Asomuprisma

It started with the rust.

Like cities decaying from the loss of manufacturing, a pervasive corrosion, a disease known as coffee rust, was settling upon many of the mountainous regions that supplied coffee to the world. Delicate coffee trees became almost metallic, as if to be a living metaphor for the times. Communities impoverished by corporate exploitation found themselves losing vast portions of their crop.

But the rust was only the start.

The climate was changing. It was easy to get fixated on how many degrees global average temperatures would rise by. It wasn’t this that killed the coffee, though. The weather just became too wild, too unpredictable. Heatwaves when it was meant to be cold. Deluge when it was meant to be dry. We lost so much of the land that could yield us coffee. At first, higher altitudes could sustain more crops, but who among the small growers and coffee co-ops could afford new land?

And at the start, most of us were unaware. Drinking our damn fine cups of coffee. We didn’t really notice the unfolding fate of our growers, or register the new research into the hybrid coffee that we were going to become totally reliant on. If we did, it felt more like big tech developing a new gadget than what it actually was – the entire future of coffee.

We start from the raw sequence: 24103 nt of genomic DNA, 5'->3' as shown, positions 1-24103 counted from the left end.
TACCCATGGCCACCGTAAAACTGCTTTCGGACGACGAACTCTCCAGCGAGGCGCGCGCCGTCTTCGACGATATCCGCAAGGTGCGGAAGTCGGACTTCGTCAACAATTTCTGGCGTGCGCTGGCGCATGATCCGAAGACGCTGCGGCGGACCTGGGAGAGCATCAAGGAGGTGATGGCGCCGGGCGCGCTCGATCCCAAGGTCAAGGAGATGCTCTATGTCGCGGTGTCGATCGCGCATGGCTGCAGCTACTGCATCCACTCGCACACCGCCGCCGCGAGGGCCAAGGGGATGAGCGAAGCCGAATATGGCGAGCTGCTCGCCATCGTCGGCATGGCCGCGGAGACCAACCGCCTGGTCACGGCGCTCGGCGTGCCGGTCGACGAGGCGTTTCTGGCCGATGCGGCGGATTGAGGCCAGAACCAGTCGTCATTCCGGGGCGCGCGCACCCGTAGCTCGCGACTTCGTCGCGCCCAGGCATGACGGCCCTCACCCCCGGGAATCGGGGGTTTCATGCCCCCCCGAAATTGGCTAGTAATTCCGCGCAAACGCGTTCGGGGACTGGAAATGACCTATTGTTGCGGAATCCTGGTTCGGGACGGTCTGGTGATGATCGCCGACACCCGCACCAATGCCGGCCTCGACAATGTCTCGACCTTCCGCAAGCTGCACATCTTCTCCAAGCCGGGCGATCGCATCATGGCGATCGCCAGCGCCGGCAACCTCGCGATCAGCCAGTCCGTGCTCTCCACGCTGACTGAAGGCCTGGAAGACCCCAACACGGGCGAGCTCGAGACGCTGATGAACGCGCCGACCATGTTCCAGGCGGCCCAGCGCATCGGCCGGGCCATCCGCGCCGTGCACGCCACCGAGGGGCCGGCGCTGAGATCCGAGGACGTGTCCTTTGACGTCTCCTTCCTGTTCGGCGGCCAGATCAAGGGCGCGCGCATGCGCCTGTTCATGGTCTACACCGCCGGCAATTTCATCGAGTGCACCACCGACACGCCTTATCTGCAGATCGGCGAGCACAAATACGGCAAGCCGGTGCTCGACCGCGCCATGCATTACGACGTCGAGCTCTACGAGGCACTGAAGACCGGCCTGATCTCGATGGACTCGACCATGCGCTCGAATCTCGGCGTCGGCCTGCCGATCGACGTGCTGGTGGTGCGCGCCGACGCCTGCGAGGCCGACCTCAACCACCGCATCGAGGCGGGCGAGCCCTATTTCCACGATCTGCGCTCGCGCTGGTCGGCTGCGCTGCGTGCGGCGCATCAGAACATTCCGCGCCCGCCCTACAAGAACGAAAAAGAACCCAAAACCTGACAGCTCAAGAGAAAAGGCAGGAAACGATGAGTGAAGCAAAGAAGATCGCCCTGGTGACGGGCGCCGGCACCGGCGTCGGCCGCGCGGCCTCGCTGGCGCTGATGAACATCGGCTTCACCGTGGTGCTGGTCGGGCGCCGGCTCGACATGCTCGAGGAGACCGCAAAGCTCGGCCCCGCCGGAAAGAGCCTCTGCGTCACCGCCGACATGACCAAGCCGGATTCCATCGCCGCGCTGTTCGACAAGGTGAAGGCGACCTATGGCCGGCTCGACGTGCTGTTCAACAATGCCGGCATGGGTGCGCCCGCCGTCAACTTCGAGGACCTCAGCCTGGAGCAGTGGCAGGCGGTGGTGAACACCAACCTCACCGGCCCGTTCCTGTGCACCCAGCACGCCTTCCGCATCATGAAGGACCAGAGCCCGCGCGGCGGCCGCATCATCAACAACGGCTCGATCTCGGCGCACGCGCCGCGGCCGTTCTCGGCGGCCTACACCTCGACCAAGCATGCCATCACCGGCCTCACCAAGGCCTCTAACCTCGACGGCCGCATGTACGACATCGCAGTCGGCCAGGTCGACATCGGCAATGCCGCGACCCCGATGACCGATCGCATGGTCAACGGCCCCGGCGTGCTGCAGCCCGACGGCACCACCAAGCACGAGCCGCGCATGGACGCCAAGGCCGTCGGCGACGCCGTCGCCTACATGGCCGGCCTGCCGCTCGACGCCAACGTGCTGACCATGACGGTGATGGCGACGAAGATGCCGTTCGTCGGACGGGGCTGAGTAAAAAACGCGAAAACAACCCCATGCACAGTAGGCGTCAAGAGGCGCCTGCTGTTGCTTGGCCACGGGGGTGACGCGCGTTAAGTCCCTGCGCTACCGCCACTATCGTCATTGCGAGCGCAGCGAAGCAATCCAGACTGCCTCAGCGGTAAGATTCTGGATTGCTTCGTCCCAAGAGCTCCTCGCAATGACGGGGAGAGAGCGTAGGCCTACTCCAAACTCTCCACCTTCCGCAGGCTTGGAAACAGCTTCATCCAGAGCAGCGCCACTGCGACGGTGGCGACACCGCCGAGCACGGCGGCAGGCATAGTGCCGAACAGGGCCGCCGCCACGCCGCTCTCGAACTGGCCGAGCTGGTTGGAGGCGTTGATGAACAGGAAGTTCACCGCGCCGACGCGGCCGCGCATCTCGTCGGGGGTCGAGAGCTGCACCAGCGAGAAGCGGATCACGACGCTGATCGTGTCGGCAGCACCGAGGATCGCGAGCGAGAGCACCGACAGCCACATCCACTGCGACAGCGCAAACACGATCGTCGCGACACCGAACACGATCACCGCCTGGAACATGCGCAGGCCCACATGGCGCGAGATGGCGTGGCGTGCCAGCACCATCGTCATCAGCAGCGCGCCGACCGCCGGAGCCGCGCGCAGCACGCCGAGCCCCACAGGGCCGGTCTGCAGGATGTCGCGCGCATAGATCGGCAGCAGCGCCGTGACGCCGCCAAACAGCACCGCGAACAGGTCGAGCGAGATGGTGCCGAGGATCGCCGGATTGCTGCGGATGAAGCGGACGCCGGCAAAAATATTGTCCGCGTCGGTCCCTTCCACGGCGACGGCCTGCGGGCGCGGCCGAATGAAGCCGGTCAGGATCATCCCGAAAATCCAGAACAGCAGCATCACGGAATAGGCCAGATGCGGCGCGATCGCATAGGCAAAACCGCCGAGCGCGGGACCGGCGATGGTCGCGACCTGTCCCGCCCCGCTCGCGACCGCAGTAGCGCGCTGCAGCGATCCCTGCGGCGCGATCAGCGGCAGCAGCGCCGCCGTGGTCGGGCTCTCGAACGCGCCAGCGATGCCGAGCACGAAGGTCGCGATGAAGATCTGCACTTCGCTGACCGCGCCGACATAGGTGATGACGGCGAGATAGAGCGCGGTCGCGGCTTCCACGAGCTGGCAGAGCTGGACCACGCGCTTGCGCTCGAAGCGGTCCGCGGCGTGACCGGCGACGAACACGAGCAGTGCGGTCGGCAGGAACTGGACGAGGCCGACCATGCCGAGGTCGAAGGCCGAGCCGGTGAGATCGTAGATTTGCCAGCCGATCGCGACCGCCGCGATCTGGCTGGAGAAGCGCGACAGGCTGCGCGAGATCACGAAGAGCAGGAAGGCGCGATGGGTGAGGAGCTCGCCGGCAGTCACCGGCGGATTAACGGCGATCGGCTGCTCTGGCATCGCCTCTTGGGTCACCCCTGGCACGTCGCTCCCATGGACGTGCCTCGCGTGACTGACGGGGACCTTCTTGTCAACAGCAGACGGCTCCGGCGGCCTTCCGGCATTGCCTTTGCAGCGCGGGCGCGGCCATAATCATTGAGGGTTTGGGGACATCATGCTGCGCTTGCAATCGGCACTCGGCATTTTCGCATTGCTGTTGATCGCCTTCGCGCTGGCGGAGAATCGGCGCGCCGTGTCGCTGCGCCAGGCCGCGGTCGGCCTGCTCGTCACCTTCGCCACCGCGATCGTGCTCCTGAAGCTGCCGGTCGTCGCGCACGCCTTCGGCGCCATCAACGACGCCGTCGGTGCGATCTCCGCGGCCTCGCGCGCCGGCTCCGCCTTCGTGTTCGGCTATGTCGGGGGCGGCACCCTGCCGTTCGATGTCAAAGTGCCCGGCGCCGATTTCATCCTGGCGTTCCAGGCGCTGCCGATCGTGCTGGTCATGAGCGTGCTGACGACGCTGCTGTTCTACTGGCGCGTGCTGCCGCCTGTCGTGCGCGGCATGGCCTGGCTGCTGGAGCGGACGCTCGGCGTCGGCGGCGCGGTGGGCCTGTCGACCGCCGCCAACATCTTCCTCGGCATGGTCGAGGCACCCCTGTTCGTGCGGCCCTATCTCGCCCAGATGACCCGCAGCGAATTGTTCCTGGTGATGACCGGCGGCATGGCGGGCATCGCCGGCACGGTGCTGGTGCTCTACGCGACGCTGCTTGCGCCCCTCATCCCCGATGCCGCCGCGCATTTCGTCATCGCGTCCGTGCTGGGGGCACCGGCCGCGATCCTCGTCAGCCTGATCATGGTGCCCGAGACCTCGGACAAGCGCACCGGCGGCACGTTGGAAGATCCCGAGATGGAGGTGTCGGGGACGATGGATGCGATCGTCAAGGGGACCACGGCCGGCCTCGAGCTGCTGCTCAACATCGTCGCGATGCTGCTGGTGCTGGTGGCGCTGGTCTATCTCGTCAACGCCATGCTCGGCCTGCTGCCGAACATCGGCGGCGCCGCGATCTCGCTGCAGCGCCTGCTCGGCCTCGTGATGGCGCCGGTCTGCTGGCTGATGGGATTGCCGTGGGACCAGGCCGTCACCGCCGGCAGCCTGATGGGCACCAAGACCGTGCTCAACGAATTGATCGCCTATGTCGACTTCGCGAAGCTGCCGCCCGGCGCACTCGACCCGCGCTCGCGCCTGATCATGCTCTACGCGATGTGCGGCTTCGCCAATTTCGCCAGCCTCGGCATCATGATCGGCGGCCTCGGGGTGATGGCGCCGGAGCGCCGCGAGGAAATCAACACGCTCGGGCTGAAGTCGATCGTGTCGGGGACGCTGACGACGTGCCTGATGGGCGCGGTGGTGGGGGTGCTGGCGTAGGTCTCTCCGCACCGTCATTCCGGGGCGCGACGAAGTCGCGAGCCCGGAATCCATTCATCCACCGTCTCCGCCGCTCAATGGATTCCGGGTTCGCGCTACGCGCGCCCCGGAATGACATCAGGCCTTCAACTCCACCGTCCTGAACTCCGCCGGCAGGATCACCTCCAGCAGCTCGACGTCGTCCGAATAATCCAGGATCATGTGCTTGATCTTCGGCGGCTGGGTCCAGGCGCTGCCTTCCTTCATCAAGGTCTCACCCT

I’m writing this because I want to record a sad moment. I have only a few grams of my favourite Colombian arabica left. Enough for one coffee. You can criticise me for caring so much about a drink, when we look at the utter devastation that has befallen this world. But the coffee economy was huge, and dependent on people who have lost everything. And the fact remains that every day, that rose-gold cafetiere slowly brewed what was to me like captured sunlight, roasted and darkened. Most days it was the best thing that happened all day.

Now, most growers have been forced out of business, and the experts are still trying to hybridise the West African wild coffee, to become a realistic successor for the global coffee industry. Supply is scarce and prices are insane. So I’m raising my cup to the times when coffee was a daily ritual for most of us, when none of us could quite appreciate enough what we were about to lose.

Orange Grove

A small girl splits open a juicy orange, dropped ripe from the grove. The sun is risen to its zenith, and her father, all weathered-skin and cracked palms, watches from a worn deckchair. The sky is an improbably deep blue, one of those really special days where you can’t look up or down, left or right, without seeing something wonderful. The father knows his girl is the most wonderful of all. As she enjoys the orange, the fruit of a complex array of natural systems and not a little hard work from him, he wonders about her future. What lies ahead for her, beyond the grove?